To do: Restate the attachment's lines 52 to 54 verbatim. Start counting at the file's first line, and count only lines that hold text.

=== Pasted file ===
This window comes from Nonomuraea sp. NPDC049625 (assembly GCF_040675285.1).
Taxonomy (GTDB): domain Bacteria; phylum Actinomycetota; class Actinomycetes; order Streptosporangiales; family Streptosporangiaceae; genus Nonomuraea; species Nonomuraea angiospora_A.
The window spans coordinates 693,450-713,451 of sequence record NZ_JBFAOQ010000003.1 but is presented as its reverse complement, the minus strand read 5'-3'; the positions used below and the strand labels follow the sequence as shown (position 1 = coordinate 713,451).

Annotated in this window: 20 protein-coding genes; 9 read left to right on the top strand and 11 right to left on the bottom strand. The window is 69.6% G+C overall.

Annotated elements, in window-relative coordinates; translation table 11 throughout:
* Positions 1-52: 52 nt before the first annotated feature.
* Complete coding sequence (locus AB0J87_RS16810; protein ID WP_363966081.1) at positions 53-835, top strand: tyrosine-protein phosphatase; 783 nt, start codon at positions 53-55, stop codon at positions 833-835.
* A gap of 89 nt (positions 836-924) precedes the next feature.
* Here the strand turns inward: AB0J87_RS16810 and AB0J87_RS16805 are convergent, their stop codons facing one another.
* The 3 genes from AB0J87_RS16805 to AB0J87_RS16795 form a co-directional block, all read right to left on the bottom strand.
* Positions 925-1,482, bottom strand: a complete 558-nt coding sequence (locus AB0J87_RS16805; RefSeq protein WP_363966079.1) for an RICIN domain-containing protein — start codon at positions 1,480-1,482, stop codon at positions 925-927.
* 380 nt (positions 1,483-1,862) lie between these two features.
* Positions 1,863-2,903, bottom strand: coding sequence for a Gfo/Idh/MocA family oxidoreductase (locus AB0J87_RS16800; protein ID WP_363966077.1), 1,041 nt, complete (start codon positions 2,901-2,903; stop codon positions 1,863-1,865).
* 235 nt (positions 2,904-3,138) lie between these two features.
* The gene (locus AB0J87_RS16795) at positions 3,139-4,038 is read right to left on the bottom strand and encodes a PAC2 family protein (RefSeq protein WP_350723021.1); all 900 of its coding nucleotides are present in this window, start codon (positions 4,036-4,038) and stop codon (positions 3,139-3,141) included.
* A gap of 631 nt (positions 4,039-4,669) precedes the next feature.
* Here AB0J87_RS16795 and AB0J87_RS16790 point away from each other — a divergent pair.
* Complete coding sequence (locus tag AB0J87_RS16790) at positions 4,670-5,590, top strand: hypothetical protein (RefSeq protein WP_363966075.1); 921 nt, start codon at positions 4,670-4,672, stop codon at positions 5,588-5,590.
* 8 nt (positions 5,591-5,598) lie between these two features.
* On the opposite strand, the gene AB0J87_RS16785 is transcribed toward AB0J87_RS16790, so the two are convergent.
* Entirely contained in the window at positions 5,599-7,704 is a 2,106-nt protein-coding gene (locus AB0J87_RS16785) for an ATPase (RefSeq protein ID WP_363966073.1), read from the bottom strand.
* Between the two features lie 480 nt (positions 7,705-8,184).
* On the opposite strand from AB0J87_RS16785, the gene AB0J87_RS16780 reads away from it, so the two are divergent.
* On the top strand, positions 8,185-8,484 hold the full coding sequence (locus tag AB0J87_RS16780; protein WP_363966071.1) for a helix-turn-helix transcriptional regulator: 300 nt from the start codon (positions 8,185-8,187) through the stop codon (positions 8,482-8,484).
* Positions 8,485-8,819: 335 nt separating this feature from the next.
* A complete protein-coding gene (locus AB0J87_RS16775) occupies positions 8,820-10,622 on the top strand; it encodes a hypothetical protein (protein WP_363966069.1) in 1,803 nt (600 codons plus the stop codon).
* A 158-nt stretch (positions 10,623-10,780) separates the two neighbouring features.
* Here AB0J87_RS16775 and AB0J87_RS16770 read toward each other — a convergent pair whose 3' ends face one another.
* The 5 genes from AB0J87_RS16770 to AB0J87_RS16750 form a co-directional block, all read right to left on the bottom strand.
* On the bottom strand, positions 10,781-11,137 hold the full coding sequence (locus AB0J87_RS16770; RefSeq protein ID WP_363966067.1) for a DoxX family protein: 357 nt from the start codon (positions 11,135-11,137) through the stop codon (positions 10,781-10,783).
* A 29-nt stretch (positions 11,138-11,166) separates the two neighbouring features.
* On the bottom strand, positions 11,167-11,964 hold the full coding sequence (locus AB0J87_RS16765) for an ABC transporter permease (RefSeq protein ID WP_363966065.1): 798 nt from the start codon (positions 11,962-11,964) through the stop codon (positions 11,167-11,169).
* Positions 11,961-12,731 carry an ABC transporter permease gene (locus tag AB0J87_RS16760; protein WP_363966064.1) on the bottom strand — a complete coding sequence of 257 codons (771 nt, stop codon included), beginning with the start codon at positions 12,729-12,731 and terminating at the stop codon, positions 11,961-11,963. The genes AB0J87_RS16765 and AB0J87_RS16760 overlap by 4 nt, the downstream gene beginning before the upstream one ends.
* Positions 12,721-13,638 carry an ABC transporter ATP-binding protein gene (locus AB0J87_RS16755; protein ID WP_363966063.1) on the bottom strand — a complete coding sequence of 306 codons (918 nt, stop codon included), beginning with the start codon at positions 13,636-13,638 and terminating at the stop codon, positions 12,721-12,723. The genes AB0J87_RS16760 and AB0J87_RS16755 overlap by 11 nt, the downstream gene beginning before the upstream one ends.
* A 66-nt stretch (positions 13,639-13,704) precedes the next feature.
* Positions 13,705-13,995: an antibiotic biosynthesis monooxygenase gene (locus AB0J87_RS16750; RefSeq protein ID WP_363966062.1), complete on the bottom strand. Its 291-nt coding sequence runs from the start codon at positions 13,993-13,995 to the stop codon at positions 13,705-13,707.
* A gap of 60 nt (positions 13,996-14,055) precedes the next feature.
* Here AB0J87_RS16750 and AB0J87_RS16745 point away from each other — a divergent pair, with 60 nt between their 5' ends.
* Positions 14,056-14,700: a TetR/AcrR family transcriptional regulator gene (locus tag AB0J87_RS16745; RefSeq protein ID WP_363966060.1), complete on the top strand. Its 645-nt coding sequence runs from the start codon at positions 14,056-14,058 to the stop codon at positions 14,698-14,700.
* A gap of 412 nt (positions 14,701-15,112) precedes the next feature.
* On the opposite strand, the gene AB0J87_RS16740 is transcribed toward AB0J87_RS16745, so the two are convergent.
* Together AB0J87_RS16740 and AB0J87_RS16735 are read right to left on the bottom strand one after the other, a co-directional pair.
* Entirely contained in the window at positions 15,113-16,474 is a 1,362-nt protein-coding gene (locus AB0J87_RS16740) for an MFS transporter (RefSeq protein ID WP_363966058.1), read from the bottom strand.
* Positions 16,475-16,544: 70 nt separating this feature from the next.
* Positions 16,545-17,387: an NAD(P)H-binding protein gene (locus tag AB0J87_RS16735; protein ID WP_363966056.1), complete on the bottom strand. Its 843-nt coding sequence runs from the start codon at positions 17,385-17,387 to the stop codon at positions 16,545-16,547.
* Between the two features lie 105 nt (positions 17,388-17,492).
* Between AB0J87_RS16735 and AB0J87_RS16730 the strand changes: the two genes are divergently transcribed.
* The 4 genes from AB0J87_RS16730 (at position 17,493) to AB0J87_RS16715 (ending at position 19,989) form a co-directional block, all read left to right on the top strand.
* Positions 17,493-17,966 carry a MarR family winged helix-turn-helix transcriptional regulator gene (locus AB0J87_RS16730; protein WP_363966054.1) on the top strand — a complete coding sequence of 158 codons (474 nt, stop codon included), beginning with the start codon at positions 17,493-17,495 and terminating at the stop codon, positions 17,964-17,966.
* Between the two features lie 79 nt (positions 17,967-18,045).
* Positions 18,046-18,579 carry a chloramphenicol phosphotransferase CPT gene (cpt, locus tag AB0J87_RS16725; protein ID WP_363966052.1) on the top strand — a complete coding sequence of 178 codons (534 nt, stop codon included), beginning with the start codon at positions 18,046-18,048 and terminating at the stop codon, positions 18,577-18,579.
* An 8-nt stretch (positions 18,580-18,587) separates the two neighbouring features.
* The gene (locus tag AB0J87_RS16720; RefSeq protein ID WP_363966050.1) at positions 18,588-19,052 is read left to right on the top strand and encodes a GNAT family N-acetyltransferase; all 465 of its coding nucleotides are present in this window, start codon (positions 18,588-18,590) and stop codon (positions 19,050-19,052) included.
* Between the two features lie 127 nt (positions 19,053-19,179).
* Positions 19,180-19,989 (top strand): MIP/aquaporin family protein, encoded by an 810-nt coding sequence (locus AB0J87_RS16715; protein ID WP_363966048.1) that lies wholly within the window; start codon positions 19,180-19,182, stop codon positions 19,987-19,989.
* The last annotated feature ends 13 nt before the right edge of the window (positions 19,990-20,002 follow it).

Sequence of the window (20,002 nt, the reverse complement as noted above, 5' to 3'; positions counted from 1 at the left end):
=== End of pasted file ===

* An 8-nt stretch (positions 18,580-18,587) separates the two neighbouring features.
* The gene (locus tag AB0J87_RS16720; RefSeq protein ID WP_363966050.1) at positions 18,588-19,052 is read left to right on the top strand and encodes a GNAT family N-acetyltransferase; all 465 of its coding nucleotides are present in this window, start codon (positions 18,588-18,590) and stop codon (positions 19,050-19,052) included.
* Between the two features lie 127 nt (positions 19,053-19,179).